Another confusion we experience is the war between different aspects of ourselves that argue for different outcomes. It is common for us to have opposing viewpoints within us, both vying for their outcome to be expressed. Internal animosity and friction between these aspects is typically stronger than we realize. Until we start having roundtable discussions with all the parties within us, these arguments will continue. As we become more integrated within ourselves, our capacity to sense the larger unifying possibilities becomes clear. In effect, we are utilizing our own capacity to integrate opposing viewpoints and find the common ground.

It is important to remember that our gift is to develop and refine options in order to truly fulfill higher psychological and/or spiritual outcomes. For this reason, we tend to cycle through points of struggle, where there is need for constant clarification of the commitment being made in more depth. The choices themselves constantly destroy previous frameworks so that in effect we are constantly remaking ourselves.  Another gift is our ability to evolve, adapt, and change more quickly than any other Intelligence. Of course, this depends on our motivation, for due to our freedom loving nature, it is hard to predict.

Our Inventive Intelligence is based upon our intellectual capacity to organize our self-perceptions. 40% of this Intelligence exists around distinguishing differences in what we see and experience. The Inventive Intelligence anchors us in some way in our Emotions, Sensations, and Feelings (15%, 10% and 10% respectively). The more we learn self-discipline and organize ourselves in a way that works for us, the more our Intuition develops, which adds another 25%. Our strength comes from tying together our Thoughts and Intuition, which combined reflects 65% of our Intelligence, so that our thought system can become the most developed and sensitive of any other Intelligence. The problem, as stated earlier, is that it is easy for us to become destabilized and caught up in our own Thought processes, because we do not have the need to ground our Thoughts into action. We can also become over stimulated or conversely need intense stimulation to feel alive. Ultimately, this means that we need to be able to manage our internal flow and thought processes to become optimally efficient and effective.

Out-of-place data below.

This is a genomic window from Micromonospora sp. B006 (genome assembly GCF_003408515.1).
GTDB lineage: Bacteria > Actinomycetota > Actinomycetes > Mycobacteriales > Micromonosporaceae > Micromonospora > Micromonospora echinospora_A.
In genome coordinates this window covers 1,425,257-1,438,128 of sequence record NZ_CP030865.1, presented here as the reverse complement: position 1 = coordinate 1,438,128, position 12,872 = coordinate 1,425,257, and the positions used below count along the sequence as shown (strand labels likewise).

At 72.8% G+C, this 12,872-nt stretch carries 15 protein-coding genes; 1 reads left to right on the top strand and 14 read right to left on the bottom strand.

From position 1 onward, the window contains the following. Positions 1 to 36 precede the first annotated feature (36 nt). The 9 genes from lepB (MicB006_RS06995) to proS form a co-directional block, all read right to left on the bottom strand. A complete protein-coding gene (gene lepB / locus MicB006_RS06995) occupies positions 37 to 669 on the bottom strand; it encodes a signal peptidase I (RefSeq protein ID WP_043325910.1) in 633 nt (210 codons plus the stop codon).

Investigative IntelligenceSecondary Expression

(formerly known as Scholar, Concrete Knowing or Ray 5)

Known for collecting insights. As a Secondary Investigative Intelligence, or Investigators, we become enamored of our own ability to figure out the answers to life’s questions. This means that if we do not know the answer, we believe we can find it, so that others will not make poor decisions for lack of information. Therefore, we see our primary contribution as filling in the holes and connecting them to action plans that produce positive results. The strength we have is being able to synthesize information structures to quickly produce answers that others will respect. These individuals accomplish this by having a detailed understanding about how each field of endeavor functions. While this drives us to specialize, we also attempt to find those areas that have common patterns of solution, so that we can plug and play the structure of one situation into any new area we are investigating. What we are seeking is a way to refine our understanding of a situation, and we do this by remaking and rerunning various scenarios based on more complete information. It is important to recognize that developing further expertise is the only way we can build internal confidence about what we know. We succeed only to the degree that others acknowledge our expertise and that we are recognized as being the best source for a particular problem area.